Climate Conference Ends On High Note

Published March 19, 2009

It’s my privilege to chair something called the Cooler Heads Coalition, and the Heartland Institute is a very valuable member of it. I would like to say something special about Heartland.

The Heartland Institute doesn’t see other non-profit groups as rivals. They see them as allies, and they always work in the most cooperative fashion. They are exemplary.”

   –Myron Ebell, director of energy and global warming policy at the Competitive Enterprise Institute, introductory remarks Monday, March 9, 2009 plenary session of the International Conference on Climate Change.

By Dan Miller

NEW YORK — Global warming skeptics scored a major victory during the second International Conference on Climate Change that confronted the issue, “Global warming: Was it every really a crisis?”

The answer, delivered over 2 ½ days to an audience of 700 attendees – the largest-ever gathering of global warming skeptics – was a resounding “No.”

More than 75 papers skeptical that human activity has raised global temperatures to crisis levels were delivered by some of the world’s leading scientists, climatologists, economists, policy makers, and opinion leaders. Before the conference ended March 10 in New York City, most presented new data and analysis of climate change affecting global temperatures, severe weather patterns, species survival, integrity — or lack of it — in temperature and climate measurements, and the economic and business impact of global warming policies.

Referring to the United Nations’ steady beat of global warming alarms magnified by a pliant media, Richard Lindzen, professor of meteorology at the Massachusetts Institute of Technology, set the tone of the conference in his keynote address, “However grim things may appear, we eventually will win against anthropogenic global warming alarm, simply because we are right, and they are wrong.”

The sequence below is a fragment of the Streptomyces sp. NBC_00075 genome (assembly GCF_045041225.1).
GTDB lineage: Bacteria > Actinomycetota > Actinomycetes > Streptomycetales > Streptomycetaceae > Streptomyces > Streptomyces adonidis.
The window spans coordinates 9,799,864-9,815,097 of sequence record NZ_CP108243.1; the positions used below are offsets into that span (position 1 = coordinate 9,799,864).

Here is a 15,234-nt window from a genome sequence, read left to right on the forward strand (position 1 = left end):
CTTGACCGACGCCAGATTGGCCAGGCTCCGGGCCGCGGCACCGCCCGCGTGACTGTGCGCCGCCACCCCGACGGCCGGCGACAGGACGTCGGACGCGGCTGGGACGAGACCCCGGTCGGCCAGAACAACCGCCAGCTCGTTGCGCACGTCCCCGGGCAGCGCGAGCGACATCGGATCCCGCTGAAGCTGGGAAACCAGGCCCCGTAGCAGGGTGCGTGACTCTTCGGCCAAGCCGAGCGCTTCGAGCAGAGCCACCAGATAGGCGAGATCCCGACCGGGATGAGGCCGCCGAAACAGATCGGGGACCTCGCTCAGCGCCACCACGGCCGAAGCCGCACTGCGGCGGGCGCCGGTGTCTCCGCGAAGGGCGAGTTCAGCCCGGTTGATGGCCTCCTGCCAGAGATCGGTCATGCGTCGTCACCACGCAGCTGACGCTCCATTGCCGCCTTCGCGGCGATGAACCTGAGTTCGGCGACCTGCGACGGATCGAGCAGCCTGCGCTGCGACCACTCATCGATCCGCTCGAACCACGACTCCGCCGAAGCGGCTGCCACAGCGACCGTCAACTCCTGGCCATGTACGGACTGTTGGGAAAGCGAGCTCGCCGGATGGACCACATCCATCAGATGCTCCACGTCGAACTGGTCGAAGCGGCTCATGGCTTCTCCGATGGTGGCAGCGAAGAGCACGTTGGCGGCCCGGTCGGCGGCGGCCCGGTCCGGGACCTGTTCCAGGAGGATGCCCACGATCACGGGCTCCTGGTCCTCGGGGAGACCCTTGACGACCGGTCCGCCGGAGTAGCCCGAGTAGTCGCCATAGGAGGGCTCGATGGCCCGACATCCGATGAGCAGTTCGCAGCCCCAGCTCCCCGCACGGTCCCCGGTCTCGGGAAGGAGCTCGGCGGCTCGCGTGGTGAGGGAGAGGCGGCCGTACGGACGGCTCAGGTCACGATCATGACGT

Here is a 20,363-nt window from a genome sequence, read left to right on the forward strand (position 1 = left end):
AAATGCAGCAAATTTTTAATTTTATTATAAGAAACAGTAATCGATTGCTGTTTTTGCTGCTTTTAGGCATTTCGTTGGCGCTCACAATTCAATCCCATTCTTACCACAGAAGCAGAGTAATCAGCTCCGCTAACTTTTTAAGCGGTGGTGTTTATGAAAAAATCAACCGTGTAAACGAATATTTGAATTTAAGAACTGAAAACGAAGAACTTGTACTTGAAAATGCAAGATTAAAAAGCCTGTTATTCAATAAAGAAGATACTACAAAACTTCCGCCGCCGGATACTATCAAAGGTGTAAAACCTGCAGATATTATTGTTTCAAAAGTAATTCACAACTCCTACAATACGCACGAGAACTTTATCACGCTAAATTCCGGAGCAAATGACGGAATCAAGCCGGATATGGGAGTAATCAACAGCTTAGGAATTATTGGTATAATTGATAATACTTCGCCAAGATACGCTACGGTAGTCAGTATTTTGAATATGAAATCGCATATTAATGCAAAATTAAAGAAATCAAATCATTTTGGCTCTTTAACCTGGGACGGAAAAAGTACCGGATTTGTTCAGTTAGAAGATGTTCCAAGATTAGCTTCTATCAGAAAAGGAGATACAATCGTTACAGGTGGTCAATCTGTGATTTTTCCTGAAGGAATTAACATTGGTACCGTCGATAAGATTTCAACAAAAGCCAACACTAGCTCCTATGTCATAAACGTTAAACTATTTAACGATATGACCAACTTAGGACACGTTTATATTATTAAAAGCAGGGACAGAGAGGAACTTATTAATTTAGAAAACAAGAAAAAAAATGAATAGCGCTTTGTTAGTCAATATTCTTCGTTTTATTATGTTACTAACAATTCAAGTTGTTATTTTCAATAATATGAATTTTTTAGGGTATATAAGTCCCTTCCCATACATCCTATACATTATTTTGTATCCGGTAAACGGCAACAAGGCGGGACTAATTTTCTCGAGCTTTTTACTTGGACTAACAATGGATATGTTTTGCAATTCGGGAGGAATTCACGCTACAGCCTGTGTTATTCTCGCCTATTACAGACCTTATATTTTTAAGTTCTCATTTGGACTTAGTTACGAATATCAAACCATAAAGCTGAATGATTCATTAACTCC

Joseph Bast, president of The Heartland Institute, which produced the conference with 60 co-sponsors, said he was told repeatedly by attendees that “this was the best conference they had ever attended. When I challenged them to admit they weren’t exaggerating, all were willing to back it up.”

Charles Opalek, an attendee and president of Opalek Engineering Associates in New Jersey, said, “This was the best-run convention I have ever attended. The scientific presentations at the working sessions were well presented, interesting, and informative.”

Muriel Newman, former member of the New Zealand Parliament and a leader of the ACT New Zealand Party, said, “Thank you so much for the wonderful leadership that The Heartland Institute is providing in the whole climate area and for the excellent conference that you ran. The contribution that you are making is outstanding!”

Added Don Easterbrook, a presenter and emeritus professor of geology at Western Washington University, “I’ve been to many meetings and this was one of the very best I’ve ever seen.”

Said Bast, “It was the result of a lot of preparation, experience, and hard work. The entire Heartland staff pitched in, and created the perfect conference!”

Conference attendees received an unexpected psychological boost as the conference ended. A new Gallup poll showed that although a majority of Americans believe the seriousness of global warming is either correctly portrayed in the news or underestimated, a record-high 41 percent now say it is exaggerated. That’s the highest level of public skepticism about mainstream reporting on global warming seen in more than a decade of Gallup polling on the subject.

Videos of all keynote addresses are posted at, and videos of breakout sessions will be posted as they become available. Audio versions in MP3 format will be posted over the next few weeks.

The Heartland Institute plans to sell DVD and CD versions of all keynotes, and CD versions of all breakout sessions later this spring. To reserve a set, write Dan Miller at [email protected].